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No. 59: Sep-Oct 1988

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Stele With Unknown Glyphs Found Near Vera Cruz

A basalt stele found submerged in the Acula River, 40 miles southeast of Vera Cruz, Mexico, is "the most important stele found in America to date," says F.W. Capitaine, Director of the Jalapa Museum of Anthropology. The stele is 7.8 feet high, weighs 4 tons, and is adorned with 16 columns of glyphs.

"The Vera Cruz stele has the same enumeration symbols used by the Mayas -- small circles and bars -- which enabled Mr. Winfield to identify two dates among the hieroglyphics: May 22, 143, and July 13, 156.

"The remaining glyphs probably record events between those dates. Although there are 20 glyph types similar to the ones used by the Mayas, 100 more are new. The stone carries a total of 600 glyphs."

Winfield hopes that the newly found stele will help explain what happened during the transition between Olmec and Maya cultures. He thinks it possible that the stele is the product of a previously unrecognized civilization.

(Anonymous; "Inscribed Stone May Hold Secrets of Mexican Culture," Baltimore Sun, June 8, 1988.)

From Science Frontiers #59, SEP-OCT 1988. 1988-2000 William R. Corliss

Science Frontiers Sourcebook Project Reviewed in:

Quotes

  • "A sourcebook of unexplained phenomena is therefore a valuable addition to a collection of scientific literature. William R. Corliss has provided this in the past with his source books of scientific anomalies in several subjects, and now he has provided it for astronomy. He has done an excellent job of collecting and editing a large amount of material, taken in part from scientific journals and in part from scientific reporting in the popular or semi-scientific press." -- "The Mysterious Universe: A Handbook of Astronomical Anomalies", reviwed by Thomas Gold, Cornell University, in Icarus, vol.41, 1980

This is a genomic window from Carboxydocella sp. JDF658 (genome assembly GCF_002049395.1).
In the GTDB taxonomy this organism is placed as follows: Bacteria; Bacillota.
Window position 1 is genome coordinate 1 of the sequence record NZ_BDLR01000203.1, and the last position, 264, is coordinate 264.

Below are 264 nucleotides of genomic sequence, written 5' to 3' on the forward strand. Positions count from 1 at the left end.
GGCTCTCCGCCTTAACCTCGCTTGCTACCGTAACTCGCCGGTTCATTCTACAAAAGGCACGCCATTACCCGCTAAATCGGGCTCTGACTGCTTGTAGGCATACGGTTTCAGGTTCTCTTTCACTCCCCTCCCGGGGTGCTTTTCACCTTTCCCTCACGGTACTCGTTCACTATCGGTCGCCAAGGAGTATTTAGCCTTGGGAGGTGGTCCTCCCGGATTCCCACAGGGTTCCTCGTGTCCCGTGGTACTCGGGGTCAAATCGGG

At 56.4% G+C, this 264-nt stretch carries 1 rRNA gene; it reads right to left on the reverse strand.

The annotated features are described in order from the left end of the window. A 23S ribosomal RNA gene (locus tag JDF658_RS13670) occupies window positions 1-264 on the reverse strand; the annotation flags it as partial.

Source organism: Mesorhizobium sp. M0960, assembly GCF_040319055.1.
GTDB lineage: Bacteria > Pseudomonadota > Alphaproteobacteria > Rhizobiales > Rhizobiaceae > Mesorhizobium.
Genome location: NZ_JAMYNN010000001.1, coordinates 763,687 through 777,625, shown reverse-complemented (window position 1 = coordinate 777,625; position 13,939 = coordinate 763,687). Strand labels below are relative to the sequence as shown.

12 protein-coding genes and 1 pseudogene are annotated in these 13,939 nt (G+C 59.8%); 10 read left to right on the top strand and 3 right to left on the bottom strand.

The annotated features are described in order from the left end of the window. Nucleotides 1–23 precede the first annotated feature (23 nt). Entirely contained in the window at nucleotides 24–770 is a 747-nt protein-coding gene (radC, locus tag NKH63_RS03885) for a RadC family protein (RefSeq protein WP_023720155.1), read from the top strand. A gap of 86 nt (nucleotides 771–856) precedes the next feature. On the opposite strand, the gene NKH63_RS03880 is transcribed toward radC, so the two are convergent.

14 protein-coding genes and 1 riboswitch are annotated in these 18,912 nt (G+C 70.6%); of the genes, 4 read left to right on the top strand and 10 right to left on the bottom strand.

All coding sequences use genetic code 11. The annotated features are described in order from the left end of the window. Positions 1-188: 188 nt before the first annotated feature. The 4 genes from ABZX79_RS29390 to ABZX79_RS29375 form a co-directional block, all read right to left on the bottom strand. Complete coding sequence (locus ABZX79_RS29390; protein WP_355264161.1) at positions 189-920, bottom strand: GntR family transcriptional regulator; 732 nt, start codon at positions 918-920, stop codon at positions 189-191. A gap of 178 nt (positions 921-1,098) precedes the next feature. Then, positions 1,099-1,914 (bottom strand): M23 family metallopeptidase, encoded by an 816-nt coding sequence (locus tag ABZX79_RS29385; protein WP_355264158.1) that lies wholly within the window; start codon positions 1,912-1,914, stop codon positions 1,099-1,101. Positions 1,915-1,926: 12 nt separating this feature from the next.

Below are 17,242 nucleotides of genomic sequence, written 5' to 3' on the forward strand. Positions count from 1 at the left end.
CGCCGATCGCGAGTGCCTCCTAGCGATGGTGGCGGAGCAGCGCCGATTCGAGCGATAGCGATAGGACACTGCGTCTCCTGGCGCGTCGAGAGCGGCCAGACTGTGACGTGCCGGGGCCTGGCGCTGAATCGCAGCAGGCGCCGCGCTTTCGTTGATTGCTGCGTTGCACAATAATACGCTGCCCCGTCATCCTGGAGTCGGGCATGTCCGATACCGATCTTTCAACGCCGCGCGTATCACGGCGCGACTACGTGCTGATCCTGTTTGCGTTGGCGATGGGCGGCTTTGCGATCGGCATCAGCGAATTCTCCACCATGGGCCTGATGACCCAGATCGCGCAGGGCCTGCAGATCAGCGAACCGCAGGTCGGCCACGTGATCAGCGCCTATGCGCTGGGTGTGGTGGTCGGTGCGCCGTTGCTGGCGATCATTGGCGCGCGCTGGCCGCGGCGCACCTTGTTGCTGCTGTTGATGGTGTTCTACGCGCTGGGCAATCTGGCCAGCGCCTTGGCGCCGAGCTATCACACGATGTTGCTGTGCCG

• "An interesting, systematic presentation of unusual weather [..] This book is recommended for a general audience" --"Corliss, William R., Tornados, Dark Days, Anomalous Precipitation, and Related Weather Phenomena, Sourcebook Project, 1983.", revieweed in Choice, September 1983
  • "..the science is necessarily somewhat speculative, but Corliss's symthesis is based on reputable sources." -- "Corliss, William R. (Compiler). Lightning, Auroras, Nocturnal Lights, and Related Luminous Phenomena" reviwed by Joseph M. Moran, Univ. of Wisconsin in Science Books and Films, Sep/Oct 1983

  • "Before opening the book, I set certain standards that a volume which treads into dangerous grounds grounds like this must meet. The author scrupulously met, or even exceeded those standards. Each phenomenon is exhaustively documented, with references to scientific journals [..] and extensive quotations" -- "Book Review: The moon and planets: a catalog of astronomical anomalies", The Sourcebook Project, 1985., Corliss, W. R., Journal of the Royal Astronomical Society of Canada, Vol. 81, no. 1 (1987), p. 24., 02/1987